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Questioned autopsy factored in woman's release after husband's death

A woman charged last year in the death of her husband is free more than a year later, partly because of what a Superior Court judge viewed as a "conflict" in an autopsy report.

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RALEIGH, N.C. — A woman arrested last year after her husband died following a violent argument at their Cary home said Thursday she believes a change to the findings in his autopsy report kept her in jail for more than a year – a change her defense attorney called "suspicious."

"The medical examiner made their decision," Dottie Delaney Amtey said. "Because of that, my life has been affected."

Originally charged with second-degree murder after she admitted to strangling her husband, Amtey, 63, pleaded guilty on May 16 to voluntary manslaughter under what's called an Alford plea in the May 8, 2013 death of Sharad Ramchandraro Amtey, 77.

The charge in the case normally carries a three-year prison sentence, but Dottie Amtey is now free, partly because of what Superior Court Judge Carl Fox saw as a "conflict" with the autopsy report.

Two autopsy findings

The conflict that Fox saw has to do with Wake County Medical Examiner Dr. Shannon Covey's initial investigation on May 9, 2013, which found Sharad Amtey's probable cause of death to be a heart attack and coronary artery thrombosis – or a blood clot.

According to a supplemental case report by a Cary police investigator, Dr. Lauren Scott performed an autopsy the same day – under the supervision of Dr. Clay Nichols. Nichols told police then that Sharad Amtey died of natural causes.

The supplemental case report states:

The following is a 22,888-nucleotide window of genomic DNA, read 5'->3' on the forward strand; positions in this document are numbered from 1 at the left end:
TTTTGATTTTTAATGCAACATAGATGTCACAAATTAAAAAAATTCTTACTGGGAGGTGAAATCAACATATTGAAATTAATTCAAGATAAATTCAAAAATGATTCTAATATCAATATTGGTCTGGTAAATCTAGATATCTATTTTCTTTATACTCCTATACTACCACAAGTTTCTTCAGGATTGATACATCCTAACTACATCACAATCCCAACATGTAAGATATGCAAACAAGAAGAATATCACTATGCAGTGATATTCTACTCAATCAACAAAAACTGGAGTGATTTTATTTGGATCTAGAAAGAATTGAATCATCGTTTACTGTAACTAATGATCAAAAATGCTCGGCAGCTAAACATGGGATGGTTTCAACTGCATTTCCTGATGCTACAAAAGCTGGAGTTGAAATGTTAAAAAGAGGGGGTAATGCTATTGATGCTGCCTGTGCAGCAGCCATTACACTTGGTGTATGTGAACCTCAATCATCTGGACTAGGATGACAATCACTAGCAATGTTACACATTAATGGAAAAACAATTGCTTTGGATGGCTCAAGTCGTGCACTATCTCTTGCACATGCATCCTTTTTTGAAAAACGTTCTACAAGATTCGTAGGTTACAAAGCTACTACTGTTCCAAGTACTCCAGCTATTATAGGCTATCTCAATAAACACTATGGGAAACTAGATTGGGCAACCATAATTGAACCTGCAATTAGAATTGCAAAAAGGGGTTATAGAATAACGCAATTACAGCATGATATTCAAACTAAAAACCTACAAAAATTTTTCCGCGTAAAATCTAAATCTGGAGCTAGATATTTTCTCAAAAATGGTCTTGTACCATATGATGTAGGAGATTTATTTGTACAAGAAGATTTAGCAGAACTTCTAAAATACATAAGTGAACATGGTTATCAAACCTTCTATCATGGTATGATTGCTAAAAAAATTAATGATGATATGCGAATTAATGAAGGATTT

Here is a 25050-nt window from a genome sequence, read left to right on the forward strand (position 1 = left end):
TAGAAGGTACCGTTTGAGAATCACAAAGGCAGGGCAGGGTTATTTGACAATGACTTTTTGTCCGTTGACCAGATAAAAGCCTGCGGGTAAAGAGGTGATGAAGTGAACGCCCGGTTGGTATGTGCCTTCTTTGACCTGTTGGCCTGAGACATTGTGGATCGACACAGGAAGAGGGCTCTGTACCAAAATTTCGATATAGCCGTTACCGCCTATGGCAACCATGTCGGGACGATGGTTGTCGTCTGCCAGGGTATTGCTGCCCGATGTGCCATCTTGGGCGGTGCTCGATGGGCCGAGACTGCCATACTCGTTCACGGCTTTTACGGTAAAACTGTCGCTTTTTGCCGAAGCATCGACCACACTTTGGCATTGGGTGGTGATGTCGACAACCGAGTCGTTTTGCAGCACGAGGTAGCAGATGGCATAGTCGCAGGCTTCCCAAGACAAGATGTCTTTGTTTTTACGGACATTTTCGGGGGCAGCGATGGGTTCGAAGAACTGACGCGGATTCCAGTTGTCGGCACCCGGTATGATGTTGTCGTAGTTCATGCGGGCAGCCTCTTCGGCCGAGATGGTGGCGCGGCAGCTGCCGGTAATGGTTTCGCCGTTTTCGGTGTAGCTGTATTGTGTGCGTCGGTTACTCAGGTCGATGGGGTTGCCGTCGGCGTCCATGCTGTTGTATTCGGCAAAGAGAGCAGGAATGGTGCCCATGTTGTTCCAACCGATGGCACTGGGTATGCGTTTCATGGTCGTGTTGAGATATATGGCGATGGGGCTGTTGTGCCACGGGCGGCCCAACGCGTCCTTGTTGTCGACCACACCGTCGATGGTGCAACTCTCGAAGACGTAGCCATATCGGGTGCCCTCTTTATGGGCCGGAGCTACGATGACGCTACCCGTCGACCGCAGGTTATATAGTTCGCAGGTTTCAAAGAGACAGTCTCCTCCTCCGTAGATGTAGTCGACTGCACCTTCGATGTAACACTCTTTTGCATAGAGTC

"He advises that the cause of death was not consistent with an assault. Dr. Clay Nichols explained the situation this way, 'Did he die during an assault? Yes. Did the assault cause his death? No.'"

On June 17, 2013, however, Scott amended Covey's findings to say that "increased strain on the heart secondary to assault likely contributed" to the heart attack and that "this could still be classified as a homicide."

Nichols signed off on Scott's conclusion on July 19, 2013.

But Dottie Amtey's defense attorney, Johnny Gaskins, has questions about the change.

"It's very suspicious that all this happened the way it did," he said. "The initial conclusions were that he died of natural causes. Then, there's an amendment that says, perhaps, otherwise, and it all happens in the midst of an SBI investigation."

Nichols under investigation

In November, Nichols was fired as the state's deputy chief medical examiner after concerns about whether he followed proper policies and procedures during autopsies in at least two murder investigations.

The State Bureau of Investigation was investigating but eventually found no criminal wrongdoing, and prosecutors never filed any charges.

"It appeared that the report had been amended to, perhaps, avoid any further scrutiny of the conclusions that had initially been made," Gaskins said.

Kevin Howell, legal coordinator for the North Carolina Department of Health and Human Services, which oversees the Office of the Chief Medical Examiner, however, said Thursday that there is nothing "suspicious" about the amended report.

"Despite the preliminary finding of the county medical examiner and any earlier statements made, OCME's final determination lists the manner of death as a homicide," Howell said. "This finding is supported by Dr. Scott’s autopsy and independent case review."

Dottie Amtey walks free

According to court records, "the conflict in the medical examiner's two reports," was one of two "extraordinary mitigation findings" that factored into Fox's sentencing decision.

The other extraordinary mitigating circumstance, was the "support of the victim's two daughters."

Instead of three years in prison, Fox sentenced Dottie Amtey to 36 months of probation and six months in prison. Because she had been jailed for a year, she was allowed to walk free.

Wake County Assistant District Attorney Howard Cummings said Thursday that he believes the outcome of the case is appropriate.

"I think that voluntary manslaughter was an appropriate resolution regardless based on all the circumstances of the case," he said. "My decision (regarding the plea) was not based on the medical examiner's report."

As for Dottie Amtey, she's now living with friends because she has lost her home and her job and is simply trying to rebuild her life.

"I am basically living a whole different life, now," she said. "I have lost everything."


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